“City of Yes” Rezoning Plan Has More Dangers, More Oversized Luxury Condos

Mayor Adams’ “City of Yes for Housing Opportunity” is making its way through the public review and approval process, with final votes expected by the end of the year. The sprawling 1,400-page proposal would transform how development can take place in every corner of NYC. Some of its provisions are extremely concerning, and some are cloaked in mystery as the City has thus far refused to supply clarifying information.

We recently wrote to our elected officials and community boards about these concerns, urging them to demand changes to the plan and oppose it if they are not made. These include: 

  • Increasing the allowable size and height of purely market-rate residential developments in various contextual zoning districts in Manhattan Community Boards 1–8.
  • Allowing developers to build larger purely market-rate residential developments in Voluntary Inclusionary Housing Zones throughout New York, such as Hudson Square and the East Village/Lower East Side.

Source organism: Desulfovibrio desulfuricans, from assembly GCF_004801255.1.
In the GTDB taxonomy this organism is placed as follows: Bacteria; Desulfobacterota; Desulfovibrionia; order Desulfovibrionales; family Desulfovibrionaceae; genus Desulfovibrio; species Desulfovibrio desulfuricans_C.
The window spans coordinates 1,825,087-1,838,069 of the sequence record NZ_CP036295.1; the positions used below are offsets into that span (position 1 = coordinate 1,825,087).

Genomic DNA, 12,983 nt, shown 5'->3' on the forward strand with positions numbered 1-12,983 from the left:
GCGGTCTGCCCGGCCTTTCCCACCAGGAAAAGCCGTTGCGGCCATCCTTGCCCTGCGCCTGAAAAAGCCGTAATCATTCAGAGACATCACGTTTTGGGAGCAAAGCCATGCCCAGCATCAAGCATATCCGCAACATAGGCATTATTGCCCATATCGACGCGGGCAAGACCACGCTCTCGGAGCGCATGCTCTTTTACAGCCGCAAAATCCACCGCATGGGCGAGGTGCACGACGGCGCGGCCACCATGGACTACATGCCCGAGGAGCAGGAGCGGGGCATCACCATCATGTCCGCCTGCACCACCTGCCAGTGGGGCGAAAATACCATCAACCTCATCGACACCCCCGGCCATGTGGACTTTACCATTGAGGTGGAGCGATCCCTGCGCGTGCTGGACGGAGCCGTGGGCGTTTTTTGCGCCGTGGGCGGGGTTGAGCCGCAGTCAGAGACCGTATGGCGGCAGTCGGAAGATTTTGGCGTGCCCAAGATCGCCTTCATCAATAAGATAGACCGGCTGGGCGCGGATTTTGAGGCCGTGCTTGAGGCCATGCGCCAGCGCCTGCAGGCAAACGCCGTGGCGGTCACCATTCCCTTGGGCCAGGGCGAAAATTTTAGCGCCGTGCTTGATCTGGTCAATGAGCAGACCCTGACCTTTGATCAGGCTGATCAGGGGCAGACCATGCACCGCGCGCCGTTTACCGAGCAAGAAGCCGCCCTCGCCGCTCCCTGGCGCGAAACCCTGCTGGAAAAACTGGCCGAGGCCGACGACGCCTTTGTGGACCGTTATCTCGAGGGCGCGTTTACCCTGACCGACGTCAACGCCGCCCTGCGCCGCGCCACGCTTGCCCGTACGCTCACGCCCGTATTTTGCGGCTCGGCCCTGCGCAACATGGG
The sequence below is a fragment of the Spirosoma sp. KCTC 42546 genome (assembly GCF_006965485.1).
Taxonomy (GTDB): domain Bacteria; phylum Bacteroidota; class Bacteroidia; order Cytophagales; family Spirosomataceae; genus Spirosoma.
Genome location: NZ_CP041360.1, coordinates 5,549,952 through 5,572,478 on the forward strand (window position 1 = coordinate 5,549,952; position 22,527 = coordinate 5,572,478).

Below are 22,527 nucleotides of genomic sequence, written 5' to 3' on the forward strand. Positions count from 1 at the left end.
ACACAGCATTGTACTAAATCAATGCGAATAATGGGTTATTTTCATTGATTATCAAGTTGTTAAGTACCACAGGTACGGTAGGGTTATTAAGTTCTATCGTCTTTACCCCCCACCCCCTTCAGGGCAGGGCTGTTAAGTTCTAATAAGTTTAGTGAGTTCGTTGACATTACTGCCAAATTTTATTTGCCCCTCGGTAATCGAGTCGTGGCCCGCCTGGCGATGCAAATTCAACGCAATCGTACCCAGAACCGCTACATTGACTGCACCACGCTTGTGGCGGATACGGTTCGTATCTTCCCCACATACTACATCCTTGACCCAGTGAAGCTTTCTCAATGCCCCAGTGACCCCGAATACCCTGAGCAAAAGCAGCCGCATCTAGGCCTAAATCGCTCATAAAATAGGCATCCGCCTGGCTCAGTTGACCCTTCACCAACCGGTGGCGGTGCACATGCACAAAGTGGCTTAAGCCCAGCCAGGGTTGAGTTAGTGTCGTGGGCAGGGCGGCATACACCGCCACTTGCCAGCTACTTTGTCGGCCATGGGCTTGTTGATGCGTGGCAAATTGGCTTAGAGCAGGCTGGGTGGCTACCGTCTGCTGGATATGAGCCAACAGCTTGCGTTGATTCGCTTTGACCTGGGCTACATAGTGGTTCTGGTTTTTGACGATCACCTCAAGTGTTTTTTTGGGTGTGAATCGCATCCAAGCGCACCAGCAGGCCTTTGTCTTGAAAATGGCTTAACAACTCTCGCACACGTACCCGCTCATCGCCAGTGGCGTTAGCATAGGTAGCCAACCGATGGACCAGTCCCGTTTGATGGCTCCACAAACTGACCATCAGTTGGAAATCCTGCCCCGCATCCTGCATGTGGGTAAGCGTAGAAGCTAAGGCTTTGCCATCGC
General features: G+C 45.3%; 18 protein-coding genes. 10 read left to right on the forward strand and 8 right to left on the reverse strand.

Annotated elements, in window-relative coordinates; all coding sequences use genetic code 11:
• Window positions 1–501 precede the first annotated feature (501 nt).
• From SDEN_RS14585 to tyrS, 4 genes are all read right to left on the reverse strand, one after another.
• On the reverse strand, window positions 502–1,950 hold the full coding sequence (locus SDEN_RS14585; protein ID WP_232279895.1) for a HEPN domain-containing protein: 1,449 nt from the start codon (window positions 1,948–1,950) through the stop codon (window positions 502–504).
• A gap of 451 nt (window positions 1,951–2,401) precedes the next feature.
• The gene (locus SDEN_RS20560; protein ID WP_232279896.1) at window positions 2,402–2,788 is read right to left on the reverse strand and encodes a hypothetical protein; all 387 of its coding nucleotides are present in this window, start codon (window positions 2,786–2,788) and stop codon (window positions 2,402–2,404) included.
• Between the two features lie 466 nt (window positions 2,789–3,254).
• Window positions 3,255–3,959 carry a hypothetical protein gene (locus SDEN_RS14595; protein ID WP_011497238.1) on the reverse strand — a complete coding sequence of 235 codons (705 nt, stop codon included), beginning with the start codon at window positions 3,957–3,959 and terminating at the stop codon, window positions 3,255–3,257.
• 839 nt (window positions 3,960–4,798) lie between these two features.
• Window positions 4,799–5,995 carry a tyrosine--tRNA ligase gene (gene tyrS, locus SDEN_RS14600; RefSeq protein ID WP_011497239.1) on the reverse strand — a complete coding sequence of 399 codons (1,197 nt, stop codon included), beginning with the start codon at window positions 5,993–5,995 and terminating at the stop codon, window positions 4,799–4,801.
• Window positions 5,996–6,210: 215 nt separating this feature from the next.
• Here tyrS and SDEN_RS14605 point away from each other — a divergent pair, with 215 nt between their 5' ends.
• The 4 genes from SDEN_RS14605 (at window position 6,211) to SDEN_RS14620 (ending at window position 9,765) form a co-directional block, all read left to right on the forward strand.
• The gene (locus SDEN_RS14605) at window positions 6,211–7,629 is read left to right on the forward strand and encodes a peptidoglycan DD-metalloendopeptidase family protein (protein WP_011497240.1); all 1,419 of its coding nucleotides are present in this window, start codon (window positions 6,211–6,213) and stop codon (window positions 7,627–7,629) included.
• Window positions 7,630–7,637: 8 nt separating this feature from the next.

• Allowing the transfer of air rights from individually designated landmarks over a much larger area, and with greatly reduced public review and approval, vastly increasing potential development in neighborhoods like ours that contain over a hundred individual landmarks. 
  • Removing important provisions from special districts throughout the city (such as SoHo/NoHo and Hudson Square) designed to maintain neighborhood character — supposedly to avoid “redundancy” with “duplicate” provisions City of Yes would add to the citywide text — leaving such areas vulnerable to the loss of these protections altogether in the future.
  • Creating a raft of new special provisions to allow expanded market rate housing and other development on what it refers to as “campuses,” which is likely to include the NYU superblocks, West Village Houses, multiple NYCHA developments, and several church properties in our neighborhoods, among other locations, without providing any clarity on what this would mean in practice or how it would affect our communities.  


May 13, 2024